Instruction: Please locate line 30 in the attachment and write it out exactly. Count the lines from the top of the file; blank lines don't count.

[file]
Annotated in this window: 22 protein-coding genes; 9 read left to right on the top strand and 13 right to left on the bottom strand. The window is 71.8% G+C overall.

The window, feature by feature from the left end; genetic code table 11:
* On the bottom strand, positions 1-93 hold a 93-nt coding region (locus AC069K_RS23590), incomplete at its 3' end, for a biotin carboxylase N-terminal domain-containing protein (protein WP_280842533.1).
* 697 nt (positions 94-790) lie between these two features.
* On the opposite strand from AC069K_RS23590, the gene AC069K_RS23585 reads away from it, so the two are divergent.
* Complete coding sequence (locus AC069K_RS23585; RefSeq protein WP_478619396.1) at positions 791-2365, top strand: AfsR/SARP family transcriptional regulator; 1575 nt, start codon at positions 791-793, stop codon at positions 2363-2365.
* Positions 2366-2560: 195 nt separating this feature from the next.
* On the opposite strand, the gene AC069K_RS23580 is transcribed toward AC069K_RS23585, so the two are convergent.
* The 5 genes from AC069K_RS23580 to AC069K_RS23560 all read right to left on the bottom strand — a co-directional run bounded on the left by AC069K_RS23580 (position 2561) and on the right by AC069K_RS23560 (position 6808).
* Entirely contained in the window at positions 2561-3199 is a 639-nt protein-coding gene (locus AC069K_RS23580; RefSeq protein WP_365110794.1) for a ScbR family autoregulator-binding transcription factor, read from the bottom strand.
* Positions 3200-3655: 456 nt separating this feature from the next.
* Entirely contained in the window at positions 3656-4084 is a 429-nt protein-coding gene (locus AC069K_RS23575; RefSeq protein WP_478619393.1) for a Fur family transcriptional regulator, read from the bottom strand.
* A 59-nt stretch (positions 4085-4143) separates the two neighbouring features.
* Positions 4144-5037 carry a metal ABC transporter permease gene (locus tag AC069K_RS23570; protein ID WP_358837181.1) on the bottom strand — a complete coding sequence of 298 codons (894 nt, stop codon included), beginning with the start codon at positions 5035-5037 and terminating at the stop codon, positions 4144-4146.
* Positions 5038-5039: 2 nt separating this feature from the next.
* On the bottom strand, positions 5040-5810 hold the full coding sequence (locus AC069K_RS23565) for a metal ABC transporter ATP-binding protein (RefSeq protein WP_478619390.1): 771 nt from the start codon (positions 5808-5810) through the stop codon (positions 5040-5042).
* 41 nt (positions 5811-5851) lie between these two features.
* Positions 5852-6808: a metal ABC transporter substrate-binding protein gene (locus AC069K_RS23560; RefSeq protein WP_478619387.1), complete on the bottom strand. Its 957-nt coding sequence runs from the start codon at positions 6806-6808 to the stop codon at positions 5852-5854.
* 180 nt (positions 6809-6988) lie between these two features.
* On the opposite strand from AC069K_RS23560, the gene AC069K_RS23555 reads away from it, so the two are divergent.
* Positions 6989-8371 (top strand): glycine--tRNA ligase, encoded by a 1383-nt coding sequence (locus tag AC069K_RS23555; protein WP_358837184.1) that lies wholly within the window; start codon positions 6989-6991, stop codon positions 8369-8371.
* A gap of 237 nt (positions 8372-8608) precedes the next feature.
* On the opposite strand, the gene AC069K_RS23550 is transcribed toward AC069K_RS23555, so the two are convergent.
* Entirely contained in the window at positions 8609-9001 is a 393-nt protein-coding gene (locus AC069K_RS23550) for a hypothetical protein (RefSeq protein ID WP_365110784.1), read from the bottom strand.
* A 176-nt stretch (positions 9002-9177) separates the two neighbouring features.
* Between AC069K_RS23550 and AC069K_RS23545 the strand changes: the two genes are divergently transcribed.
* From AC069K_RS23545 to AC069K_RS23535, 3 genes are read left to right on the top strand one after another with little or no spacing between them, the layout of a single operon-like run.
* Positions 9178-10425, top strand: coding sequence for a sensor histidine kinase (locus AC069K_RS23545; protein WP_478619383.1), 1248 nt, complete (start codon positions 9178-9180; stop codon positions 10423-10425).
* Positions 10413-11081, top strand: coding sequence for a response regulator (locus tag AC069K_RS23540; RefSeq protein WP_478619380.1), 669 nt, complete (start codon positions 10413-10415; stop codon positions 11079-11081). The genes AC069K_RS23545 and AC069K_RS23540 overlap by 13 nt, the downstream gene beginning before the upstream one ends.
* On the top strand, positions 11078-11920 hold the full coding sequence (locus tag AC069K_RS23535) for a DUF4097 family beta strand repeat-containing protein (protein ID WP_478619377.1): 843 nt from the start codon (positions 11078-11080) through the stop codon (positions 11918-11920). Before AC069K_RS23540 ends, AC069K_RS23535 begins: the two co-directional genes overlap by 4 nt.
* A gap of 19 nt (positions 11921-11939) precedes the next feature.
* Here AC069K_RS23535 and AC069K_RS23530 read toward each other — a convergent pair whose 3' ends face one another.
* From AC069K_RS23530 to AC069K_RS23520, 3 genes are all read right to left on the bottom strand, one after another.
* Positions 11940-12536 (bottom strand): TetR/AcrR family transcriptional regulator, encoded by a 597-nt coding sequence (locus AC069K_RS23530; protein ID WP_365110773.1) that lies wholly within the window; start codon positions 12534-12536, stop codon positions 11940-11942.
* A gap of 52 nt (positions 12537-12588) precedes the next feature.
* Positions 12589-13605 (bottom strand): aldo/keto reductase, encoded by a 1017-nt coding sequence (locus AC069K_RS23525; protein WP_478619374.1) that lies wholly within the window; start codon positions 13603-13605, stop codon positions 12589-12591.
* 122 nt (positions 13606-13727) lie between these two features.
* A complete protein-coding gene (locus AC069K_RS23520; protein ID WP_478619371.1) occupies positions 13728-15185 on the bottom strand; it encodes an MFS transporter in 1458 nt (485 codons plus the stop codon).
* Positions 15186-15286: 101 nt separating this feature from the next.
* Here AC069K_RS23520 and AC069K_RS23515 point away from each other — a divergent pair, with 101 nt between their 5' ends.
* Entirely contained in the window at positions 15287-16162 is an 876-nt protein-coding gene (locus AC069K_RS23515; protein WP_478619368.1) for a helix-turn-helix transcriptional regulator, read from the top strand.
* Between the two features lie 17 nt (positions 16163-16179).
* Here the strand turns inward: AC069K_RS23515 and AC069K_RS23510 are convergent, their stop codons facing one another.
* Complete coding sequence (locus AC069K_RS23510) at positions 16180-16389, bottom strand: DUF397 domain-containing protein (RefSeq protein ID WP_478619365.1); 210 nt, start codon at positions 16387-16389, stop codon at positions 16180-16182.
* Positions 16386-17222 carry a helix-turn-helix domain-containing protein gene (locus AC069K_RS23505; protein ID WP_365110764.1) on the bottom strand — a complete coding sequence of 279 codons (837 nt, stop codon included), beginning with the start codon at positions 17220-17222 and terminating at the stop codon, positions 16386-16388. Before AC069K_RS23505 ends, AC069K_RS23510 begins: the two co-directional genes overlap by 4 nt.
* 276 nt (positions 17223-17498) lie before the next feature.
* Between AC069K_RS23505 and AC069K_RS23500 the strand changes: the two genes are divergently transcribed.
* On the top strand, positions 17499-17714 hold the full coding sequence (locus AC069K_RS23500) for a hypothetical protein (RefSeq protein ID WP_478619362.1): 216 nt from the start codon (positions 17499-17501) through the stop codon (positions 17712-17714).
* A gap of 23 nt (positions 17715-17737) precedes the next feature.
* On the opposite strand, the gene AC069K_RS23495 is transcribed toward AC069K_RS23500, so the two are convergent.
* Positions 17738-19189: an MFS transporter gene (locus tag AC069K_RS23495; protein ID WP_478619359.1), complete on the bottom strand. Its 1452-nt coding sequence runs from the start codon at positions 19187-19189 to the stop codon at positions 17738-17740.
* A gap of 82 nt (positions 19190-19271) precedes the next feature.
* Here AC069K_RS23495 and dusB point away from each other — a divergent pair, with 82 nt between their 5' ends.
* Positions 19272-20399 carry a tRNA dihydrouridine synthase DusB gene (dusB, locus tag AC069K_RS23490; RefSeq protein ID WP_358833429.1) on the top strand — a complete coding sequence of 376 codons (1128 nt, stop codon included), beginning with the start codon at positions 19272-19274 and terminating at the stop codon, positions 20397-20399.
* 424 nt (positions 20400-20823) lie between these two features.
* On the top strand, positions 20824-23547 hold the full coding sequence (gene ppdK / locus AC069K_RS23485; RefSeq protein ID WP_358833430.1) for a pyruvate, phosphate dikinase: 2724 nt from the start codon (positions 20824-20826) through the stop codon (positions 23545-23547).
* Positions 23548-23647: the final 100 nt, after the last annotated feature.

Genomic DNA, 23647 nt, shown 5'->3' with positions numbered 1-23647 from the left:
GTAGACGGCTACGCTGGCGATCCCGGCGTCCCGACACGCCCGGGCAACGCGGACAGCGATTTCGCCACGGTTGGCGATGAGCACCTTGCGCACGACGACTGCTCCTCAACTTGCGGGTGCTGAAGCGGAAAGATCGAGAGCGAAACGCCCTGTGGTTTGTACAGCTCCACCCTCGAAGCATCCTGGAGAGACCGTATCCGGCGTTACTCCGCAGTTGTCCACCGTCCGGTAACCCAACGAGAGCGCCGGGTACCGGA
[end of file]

* On the top strand, positions 11078-11920 hold the full coding sequence (locus tag AC069K_RS23535) for a DUF4097 family beta strand repeat-containing protein (protein ID WP_478619377.1): 843 nt from the start codon (positions 11078-11080) through the stop codon (positions 11918-11920). Before AC069K_RS23540 ends, AC069K_RS23535 begins: the two co-directional genes overlap by 4 nt.